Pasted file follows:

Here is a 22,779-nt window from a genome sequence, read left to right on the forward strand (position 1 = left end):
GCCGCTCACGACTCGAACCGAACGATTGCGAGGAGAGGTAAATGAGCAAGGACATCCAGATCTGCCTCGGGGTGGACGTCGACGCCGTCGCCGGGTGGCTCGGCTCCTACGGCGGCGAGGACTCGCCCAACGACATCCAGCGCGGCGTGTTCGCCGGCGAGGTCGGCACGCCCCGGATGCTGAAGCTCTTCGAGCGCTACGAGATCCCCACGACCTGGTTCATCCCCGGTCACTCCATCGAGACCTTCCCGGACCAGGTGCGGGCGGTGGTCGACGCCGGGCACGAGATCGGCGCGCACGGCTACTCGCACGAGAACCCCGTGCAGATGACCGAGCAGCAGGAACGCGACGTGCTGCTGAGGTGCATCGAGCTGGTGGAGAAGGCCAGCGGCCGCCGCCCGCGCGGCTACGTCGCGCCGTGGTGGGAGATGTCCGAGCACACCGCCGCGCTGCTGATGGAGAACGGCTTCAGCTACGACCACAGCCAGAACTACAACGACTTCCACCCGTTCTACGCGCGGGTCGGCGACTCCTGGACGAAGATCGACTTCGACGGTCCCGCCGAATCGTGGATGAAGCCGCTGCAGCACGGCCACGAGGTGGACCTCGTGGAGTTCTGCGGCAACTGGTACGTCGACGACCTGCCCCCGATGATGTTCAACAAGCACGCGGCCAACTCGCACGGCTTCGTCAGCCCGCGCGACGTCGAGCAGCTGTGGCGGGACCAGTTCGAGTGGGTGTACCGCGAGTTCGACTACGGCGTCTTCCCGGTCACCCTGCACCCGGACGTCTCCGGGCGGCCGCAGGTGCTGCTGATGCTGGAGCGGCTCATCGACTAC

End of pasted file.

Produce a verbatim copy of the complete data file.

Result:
Here is a 22,779-nt window from a genome sequence, read left to right on the forward strand (position 1 = left end):
GCCGCTCACGACTCGAACCGAACGATTGCGAGGAGAGGTAAATGAGCAAGGACATCCAGATCTGCCTCGGGGTGGACGTCGACGCCGTCGCCGGGTGGCTCGGCTCCTACGGCGGCGAGGACTCGCCCAACGACATCCAGCGCGGCGTGTTCGCCGGCGAGGTCGGCACGCCCCGGATGCTGAAGCTCTTCGAGCGCTACGAGATCCCCACGACCTGGTTCATCCCCGGTCACTCCATCGAGACCTTCCCGGACCAGGTGCGGGCGGTGGTCGACGCCGGGCACGAGATCGGCGCGCACGGCTACTCGCACGAGAACCCCGTGCAGATGACCGAGCAGCAGGAACGCGACGTGCTGCTGAGGTGCATCGAGCTGGTGGAGAAGGCCAGCGGCCGCCGCCCGCGCGGCTACGTCGCGCCGTGGTGGGAGATGTCCGAGCACACCGCCGCGCTGCTGATGGAGAACGGCTTCAGCTACGACCACAGCCAGAACTACAACGACTTCCACCCGTTCTACGCGCGGGTCGGCGACTCCTGGACGAAGATCGACTTCGACGGTCCCGCCGAATCGTGGATGAAGCCGCTGCAGCACGGCCACGAGGTGGACCTCGTGGAGTTCTGCGGCAACTGGTACGTCGACGACCTGCCCCCGATGATGTTCAACAAGCACGCGGCCAACTCGCACGGCTTCGTCAGCCCGCGCGACGTCGAGCAGCTGTGGCGGGACCAGTTCGAGTGGGTGTACCGCGAGTTCGACTACGGCGTCTTCCCGGTCACCCTGCACCCGGACGTCTCCGGGCGGCCGCAGGTGCTGCTGATGCTGGAGCGGCTCATCGACTAC